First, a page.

Helen Tran wrote an awe­some ar­ti­cle for fem-de­sign­ers-in-tech:

Self-doubt is healthy in doses but be care­ful what story you are telling your­self. Self-doubt is a mech­a­nism to help you gauge what’s real not to over-ex­ag­ger­ate anx­i­eties. Self-doubt is, Hmm, I should think about this a lit­tle. not, I am ter­ri­ble at this. This is many steps too far in the wrong di­rec­tion.

Her ad­vice struck a cord with me, so I wrote her an email:

Hey Helen!

Loved this ar­ti­cle! I’m not a fe­male, but I find this ar­ti­cle to be ex­cel­lent ad­vice. I’m a Latino, and I started in this in­dus­try re­ally young. I was 15 when I got my first job. I turn 25 this year. I strug­gle with every point you talk about here.

I hon­estly be­lieve this is why I did­n’t get the job at Shopify. I did­n’t sell my­self in the in­ter­views and in­stead I came off as in­ex­pe­ri­enced and un­sure about learn­ing new things. I con­stantly sell my­self short. My lack of be­lief in my­self leads to lack of be­lief from oth­ers. I’m de­ter­mined to change that this year. I’ve seen peo­ple with much less ex­pe­ri­ence ad­vance way quicker than I have.

Anyway, all this just to say thank you. This ar­ti­cle may not be writ­ten for me, but it sure does help.


In case you did­n’t know, I in­ter­viewed with Shopify in January. They flew Kelly and I out to Toronto for an awe­some 4 days. All my friends said a vari­a­tion of the same thing:

If they’re fly­ing you out, they must re­ally want to hire you!

I doubted. Something told me that I’d screw this up and they would­n’t end up hir­ing me. Still, we had a great trip. Kelly and I looked at apart­ments, ate amaz­ing food, and fell in love with the city. We be­gan to imag­ine what our lives would be like in Toronto, and it was pretty ex­cit­ing.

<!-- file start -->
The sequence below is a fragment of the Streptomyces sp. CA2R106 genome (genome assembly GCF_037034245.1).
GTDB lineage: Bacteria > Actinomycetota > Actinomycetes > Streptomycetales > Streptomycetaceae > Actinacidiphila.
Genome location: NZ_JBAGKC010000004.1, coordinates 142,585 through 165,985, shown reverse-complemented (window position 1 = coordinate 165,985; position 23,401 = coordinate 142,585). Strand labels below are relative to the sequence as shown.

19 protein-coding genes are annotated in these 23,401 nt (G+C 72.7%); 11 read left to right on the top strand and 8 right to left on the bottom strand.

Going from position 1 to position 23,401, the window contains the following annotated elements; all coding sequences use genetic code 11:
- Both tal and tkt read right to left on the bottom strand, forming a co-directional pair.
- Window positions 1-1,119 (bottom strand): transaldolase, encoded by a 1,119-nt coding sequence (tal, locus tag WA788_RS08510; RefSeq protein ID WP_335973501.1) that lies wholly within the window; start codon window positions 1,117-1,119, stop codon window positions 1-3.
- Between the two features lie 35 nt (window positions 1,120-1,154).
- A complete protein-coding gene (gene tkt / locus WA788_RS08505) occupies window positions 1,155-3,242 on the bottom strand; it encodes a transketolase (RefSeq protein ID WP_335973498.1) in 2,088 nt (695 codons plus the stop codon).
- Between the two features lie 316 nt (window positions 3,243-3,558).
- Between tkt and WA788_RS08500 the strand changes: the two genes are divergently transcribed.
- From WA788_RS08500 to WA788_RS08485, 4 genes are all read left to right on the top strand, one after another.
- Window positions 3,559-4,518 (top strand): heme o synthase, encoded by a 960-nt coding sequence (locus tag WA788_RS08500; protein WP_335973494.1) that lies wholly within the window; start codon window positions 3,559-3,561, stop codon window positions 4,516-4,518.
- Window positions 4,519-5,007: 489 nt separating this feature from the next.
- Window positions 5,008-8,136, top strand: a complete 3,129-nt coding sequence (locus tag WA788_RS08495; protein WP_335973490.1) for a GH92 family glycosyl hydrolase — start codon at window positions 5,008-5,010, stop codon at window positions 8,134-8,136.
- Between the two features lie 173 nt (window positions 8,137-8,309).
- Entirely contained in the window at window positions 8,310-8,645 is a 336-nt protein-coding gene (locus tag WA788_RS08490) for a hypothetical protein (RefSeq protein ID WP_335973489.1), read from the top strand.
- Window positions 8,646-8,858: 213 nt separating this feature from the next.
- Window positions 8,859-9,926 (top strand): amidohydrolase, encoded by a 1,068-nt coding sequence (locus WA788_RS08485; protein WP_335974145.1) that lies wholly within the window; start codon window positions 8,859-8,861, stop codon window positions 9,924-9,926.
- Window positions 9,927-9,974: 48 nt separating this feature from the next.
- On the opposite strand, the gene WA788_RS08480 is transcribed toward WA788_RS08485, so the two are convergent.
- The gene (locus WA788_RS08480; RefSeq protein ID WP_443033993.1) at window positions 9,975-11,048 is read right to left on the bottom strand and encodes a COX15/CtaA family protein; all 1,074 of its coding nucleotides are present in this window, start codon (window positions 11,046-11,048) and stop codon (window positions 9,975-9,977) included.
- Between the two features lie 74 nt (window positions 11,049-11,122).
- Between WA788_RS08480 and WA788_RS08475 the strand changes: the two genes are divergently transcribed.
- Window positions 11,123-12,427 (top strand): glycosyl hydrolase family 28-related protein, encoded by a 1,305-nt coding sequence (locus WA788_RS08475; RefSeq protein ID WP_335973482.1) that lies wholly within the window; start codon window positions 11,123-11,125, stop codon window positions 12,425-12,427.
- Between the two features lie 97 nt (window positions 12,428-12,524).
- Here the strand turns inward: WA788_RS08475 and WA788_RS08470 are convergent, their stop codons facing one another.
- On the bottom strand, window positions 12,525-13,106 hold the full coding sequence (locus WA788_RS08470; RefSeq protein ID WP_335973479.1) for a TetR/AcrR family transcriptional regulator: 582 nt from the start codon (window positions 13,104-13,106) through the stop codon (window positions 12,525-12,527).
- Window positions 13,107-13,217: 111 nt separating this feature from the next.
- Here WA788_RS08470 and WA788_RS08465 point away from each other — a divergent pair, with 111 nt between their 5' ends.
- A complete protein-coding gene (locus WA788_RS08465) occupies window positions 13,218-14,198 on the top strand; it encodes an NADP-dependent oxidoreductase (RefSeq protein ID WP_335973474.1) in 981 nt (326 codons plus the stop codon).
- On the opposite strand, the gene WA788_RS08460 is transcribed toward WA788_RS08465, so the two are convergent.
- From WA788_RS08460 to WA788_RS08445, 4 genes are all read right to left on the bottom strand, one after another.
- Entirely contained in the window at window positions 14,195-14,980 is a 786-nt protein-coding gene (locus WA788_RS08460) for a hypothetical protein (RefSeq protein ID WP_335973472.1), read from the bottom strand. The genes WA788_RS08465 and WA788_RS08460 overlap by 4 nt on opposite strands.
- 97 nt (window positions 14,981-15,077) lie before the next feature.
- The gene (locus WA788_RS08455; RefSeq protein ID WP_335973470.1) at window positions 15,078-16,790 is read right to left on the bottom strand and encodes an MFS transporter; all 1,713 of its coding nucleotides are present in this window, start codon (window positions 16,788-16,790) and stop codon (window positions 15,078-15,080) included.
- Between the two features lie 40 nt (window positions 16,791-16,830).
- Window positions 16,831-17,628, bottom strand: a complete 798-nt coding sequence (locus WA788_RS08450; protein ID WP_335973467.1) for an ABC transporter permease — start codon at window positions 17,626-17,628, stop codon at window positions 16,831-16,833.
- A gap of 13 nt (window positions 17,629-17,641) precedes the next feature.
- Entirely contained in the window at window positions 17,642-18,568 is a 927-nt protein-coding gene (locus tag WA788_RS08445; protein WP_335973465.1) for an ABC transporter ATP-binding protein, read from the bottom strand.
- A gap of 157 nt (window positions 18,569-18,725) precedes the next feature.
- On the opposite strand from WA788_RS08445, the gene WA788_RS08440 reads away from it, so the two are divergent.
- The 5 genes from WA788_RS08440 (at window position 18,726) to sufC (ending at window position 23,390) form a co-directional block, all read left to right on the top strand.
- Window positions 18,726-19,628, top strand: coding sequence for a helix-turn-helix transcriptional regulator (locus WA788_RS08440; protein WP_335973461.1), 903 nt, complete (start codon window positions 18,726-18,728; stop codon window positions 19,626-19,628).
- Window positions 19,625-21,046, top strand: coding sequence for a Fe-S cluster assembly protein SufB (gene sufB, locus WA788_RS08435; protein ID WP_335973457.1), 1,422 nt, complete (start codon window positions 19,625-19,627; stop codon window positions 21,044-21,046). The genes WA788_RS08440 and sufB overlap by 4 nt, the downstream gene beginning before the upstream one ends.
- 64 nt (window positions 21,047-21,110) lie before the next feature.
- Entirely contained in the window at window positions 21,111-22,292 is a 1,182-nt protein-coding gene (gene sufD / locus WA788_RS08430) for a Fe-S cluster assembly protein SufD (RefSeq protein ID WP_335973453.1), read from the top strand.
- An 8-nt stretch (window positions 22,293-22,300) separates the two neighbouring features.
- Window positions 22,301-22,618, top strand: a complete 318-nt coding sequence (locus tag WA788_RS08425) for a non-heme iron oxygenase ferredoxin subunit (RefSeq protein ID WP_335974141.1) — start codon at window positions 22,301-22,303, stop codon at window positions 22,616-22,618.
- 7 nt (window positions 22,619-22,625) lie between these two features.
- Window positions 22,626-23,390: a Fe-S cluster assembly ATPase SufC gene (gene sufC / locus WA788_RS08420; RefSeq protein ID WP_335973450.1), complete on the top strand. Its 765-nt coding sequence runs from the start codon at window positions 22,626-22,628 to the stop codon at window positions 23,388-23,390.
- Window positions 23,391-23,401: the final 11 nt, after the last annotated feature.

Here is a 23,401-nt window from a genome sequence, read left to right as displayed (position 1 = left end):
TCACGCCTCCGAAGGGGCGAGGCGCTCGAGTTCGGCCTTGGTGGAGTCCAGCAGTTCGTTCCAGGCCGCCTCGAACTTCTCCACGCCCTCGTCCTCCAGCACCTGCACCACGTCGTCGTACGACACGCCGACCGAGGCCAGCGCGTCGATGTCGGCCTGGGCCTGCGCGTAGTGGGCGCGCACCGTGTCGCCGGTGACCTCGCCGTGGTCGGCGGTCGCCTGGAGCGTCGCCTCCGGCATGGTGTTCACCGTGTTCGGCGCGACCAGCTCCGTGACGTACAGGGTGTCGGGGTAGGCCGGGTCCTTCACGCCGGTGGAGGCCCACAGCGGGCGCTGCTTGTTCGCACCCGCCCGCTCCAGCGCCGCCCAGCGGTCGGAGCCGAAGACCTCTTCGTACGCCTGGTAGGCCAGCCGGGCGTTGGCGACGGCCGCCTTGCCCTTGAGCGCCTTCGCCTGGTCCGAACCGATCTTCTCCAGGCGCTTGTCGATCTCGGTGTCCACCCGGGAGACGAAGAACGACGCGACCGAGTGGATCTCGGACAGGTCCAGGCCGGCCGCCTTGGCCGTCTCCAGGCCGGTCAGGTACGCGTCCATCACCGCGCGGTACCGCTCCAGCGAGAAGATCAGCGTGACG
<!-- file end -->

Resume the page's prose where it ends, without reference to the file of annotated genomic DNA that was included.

We flew back to Minnesota, and all my friends and fam­ily were ea­ger to know how it had gone. I thought the in­ter­views had gone pretty well and I’d fool­ishly got­ten my hopes up. A cou­ple days later, I re­ceived the call.

We’re mov­ing for­ward with other can­di­dates.

In film you’ve seen this mo­ment. The char­ac­ter hears the im­por­tant line and the rest just be­comes muf­fled. That’s kind of how this mo­ment felt. It might just be that I’m a very emo­tional per­son, but I don’t re­mem­ber the rest of the con­ver­sa­tion. I was too busy deal­ing with the in­creas­ingly large knot in my throat. I do re­mem­ber say­ing thank you, then hang­ing up.

I was dev­as­tated. I cried. I re­ally wanted the job. I wanted the change of scenery. Deep down, I wanted the val­i­da­tion of a com­pany like Shopify be­ing in­ter­ested in me and my skill set. I spent a few weeks mop­ing and be­ing sad.

Once the emo­tion cleared and I could ac­tu­ally think about it, I re­al­ized it was partly my fault. I’m sure there were many fac­tors in­volved but one of the biggest is that I sell my own self short.

If I don’t be­lieve in my­self and my skills, how is any­one else sup­posed to? I do this con­stantly. I un­der­sell my ex­per­tise, and what I can bring to a team.

I of­ten still feel like that fif­teen year-old that’s just get­ting started. So many mo­ments where I feel like a fraud about to be dis­cov­ered. I’ve gone to ex­treme lengths to pre­vent peo­ple from know­ing how old I am. I al­ways feel them find­ing out will in­val­i­date any­thing I’ve said or made. The ageism I’ve ex­pe­ri­enced along my ca­reer has only served to re­in­force that feel­ing.

Like I said in my email to Helen, this is the year I de­cided to change this. I’ll be speak­ing at a lo­cal con­fer­ence here in the Twin Cities and have started to send pro­pos­als to many oth­ers around the globe. I’m also writ­ing a lot more about de­vel­op­ment and de­sign here on this site.

I’m done let­ting these in­se­cu­ri­ties win. I’m done try­ing to get val­i­da­tion that I should­n’t need. I’m me and I’m awe­some. If you’ve felt like this, I hope you join me and fol­low Helen’s ad­vice.

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